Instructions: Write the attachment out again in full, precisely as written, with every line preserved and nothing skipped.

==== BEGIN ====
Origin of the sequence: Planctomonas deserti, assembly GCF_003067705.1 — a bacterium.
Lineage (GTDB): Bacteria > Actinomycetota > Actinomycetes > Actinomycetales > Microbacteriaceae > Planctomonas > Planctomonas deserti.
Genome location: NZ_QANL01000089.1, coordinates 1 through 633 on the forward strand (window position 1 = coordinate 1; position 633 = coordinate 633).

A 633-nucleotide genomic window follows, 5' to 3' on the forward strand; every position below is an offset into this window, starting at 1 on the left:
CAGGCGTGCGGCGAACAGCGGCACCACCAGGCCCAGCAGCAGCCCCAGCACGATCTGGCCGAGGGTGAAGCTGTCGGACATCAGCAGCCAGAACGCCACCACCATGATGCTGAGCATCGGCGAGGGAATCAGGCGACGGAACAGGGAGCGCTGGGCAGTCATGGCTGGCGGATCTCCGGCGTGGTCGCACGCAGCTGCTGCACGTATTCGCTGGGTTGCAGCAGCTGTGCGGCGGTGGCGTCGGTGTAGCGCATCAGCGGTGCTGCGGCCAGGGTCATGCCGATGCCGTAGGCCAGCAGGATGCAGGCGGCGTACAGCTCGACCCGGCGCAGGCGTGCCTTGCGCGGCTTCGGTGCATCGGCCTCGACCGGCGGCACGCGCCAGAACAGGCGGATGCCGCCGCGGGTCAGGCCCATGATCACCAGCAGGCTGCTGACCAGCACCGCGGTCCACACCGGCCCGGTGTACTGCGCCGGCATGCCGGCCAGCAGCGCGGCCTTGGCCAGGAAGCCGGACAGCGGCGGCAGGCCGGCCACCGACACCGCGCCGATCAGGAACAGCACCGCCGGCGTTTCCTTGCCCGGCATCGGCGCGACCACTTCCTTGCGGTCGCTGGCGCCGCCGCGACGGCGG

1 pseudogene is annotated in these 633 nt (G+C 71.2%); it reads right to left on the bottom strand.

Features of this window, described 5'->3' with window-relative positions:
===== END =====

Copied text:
Origin of the sequence: Planctomonas deserti, assembly GCF_003067705.1 — a bacterium.
Lineage (GTDB): Bacteria > Actinomycetota > Actinomycetes > Actinomycetales > Microbacteriaceae > Planctomonas > Planctomonas deserti.
Genome location: NZ_QANL01000089.1, coordinates 1 through 633 on the forward strand (window position 1 = coordinate 1; position 633 = coordinate 633).

A 633-nucleotide genomic window follows, 5' to 3' on the forward strand; every position below is an offset into this window, starting at 1 on the left:
CAGGCGTGCGGCGAACAGCGGCACCACCAGGCCCAGCAGCAGCCCCAGCACGATCTGGCCGAGGGTGAAGCTGTCGGACATCAGCAGCCAGAACGCCACCACCATGATGCTGAGCATCGGCGAGGGAATCAGGCGACGGAACAGGGAGCGCTGGGCAGTCATGGCTGGCGGATCTCCGGCGTGGTCGCACGCAGCTGCTGCACGTATTCGCTGGGTTGCAGCAGCTGTGCGGCGGTGGCGTCGGTGTAGCGCATCAGCGGTGCTGCGGCCAGGGTCATGCCGATGCCGTAGGCCAGCAGGATGCAGGCGGCGTACAGCTCGACCCGGCGCAGGCGTGCCTTGCGCGGCTTCGGTGCATCGGCCTCGACCGGCGGCACGCGCCAGAACAGGCGGATGCCGCCGCGGGTCAGGCCCATGATCACCAGCAGGCTGCTGACCAGCACCGCGGTCCACACCGGCCCGGTGTACTGCGCCGGCATGCCGGCCAGCAGCGCGGCCTTGGCCAGGAAGCCGGACAGCGGCGGCAGGCCGGCCACCGACACCGCGCCGATCAGGAACAGCACCGCCGGCGTTTCCTTGCCCGGCATCGGCGCGACCACTTCCTTGCGGTCGCTGGCGCCGCCGCGACGGCGG

1 pseudogene is annotated in these 633 nt (G+C 71.2%); it reads right to left on the bottom strand.

Features of this window, described 5'->3' with window-relative positions: